Friday, July 14, 2006

Artery Disease and Ribbon Microphones

Get ready for a tour though a fake artery. Actually this is a plastic model of a heart artery, also known as a coronary artery, that was provided by the drug company that made Zocor, to physicians. Doctors find it helpful to have models and pictures to explain various diseases to their patients.

This is a model of a diseased artery, one that is affected by the disease known as atherosclerosis. Atherosclerosis (say it five times fast) is a diffuse disease that affects the entire arterial circulation system in humans. Everybody has it to some extent. The cutaway shows yellow colored plaque in the artery. Plaque is the term used to describe the buildup of lipid (fatty) material and calcium that can clog an artery and result in obstructive diseases, and cause shortness of breath, starve the heart muscle of oxygen, which it needs, and even trigger a fatal heart attack.

The typical notion is that a blockage or plug of some sort forms inside the artery. Even this model seems to show that, and it also shows a brown material, which is a blood clot inside the artery. Blood clots can form inside an artery and can completely cut off blood flow. That can cause a sudden and acute heart arrest, and death.

But the model is not quite right.

It shows the three layers of an artery - intima, media and adventitia - corresponding to inside, middle, and outside, of a normal artery. That's ok in a normal segment, but it is not what the diseased artery looks like. The medial layer is often gone altogether, and replaced by a pool of liquid, fatty material. The model doesn't show that condition, which is termed Vulnerable Plaque. Ultrasound images show us that arterial disease is more complex than was commonly appreciated, and spreads over large areas of the artery.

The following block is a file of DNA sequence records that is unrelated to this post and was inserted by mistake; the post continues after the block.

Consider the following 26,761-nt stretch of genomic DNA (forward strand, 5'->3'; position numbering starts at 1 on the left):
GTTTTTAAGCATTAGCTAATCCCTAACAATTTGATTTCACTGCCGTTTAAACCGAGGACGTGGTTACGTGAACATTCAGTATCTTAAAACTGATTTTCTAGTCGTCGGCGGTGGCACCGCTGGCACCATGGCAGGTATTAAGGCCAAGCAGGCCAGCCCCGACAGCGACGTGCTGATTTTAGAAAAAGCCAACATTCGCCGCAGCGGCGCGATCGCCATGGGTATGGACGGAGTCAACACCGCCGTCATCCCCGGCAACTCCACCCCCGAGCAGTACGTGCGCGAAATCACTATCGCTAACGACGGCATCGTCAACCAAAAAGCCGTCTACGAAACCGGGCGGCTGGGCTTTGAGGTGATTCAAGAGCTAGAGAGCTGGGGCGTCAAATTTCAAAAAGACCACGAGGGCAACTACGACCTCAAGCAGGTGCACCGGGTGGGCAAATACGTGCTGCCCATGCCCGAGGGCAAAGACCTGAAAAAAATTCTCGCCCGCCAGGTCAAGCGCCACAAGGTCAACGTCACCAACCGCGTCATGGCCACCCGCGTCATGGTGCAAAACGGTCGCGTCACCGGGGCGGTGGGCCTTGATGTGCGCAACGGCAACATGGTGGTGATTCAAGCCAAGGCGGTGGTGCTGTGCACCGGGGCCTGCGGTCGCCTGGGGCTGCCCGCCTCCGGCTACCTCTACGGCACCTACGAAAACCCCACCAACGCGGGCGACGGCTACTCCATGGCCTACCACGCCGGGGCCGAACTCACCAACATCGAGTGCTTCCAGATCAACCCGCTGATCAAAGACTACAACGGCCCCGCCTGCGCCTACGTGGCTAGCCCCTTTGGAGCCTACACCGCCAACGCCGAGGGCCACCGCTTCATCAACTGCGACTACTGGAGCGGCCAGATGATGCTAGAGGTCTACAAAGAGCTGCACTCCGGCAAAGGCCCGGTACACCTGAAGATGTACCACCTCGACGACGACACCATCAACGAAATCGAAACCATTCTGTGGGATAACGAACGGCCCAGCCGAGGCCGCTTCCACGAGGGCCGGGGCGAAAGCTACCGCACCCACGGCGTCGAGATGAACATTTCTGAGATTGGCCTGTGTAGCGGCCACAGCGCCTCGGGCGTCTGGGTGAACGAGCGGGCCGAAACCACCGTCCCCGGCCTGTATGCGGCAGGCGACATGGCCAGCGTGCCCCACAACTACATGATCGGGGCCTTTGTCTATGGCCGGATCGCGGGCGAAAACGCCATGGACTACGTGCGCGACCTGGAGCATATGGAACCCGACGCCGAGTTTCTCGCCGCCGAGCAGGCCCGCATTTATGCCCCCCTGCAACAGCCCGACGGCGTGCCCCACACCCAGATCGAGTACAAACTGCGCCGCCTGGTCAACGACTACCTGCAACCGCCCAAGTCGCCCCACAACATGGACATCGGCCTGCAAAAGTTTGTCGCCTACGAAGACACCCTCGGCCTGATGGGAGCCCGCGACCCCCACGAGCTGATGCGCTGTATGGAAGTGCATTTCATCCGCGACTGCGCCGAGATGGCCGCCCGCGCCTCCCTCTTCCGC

Vulnerable Plaque is a real killer
and is more prevalant than many people think. That fat-rich liquid is nasty - it actually causes a clot when the plaque cracks open (which it can do any time) and spills into the blood. Then the clot stops the flow of blood completely, and the heart tissue, starved of oxygen it needs, dies. So too the patient.

Our group developed IVUS, which is a way to look inside heart arteries. We did this in the late 80's and the early 90's and today it is a successful business that is larger than the entire market for music recording microphones. IVUS uses a small microphone-like catheter - a tiny tube that is inserted into the heart - to make a sonar scan of the artery, so doctors can put in stents or decide if surgery is needed.

Now we are experimenting with new microphone materials, and have come up with a more sensitive technology that will eventually be used in studio recording microphones. The technology involves the use of nanomaterials, such as carbon nanotubes.

We hope to use the same microphone technology as a sensor to detect that bad actor - Vulnerable Plaque. Today, there is no way to detect it. We think that we have found a way to listen for the sound of Vulnerable Plaque so that clinicians can do something about it before it causes a potentially fatal heart attack.

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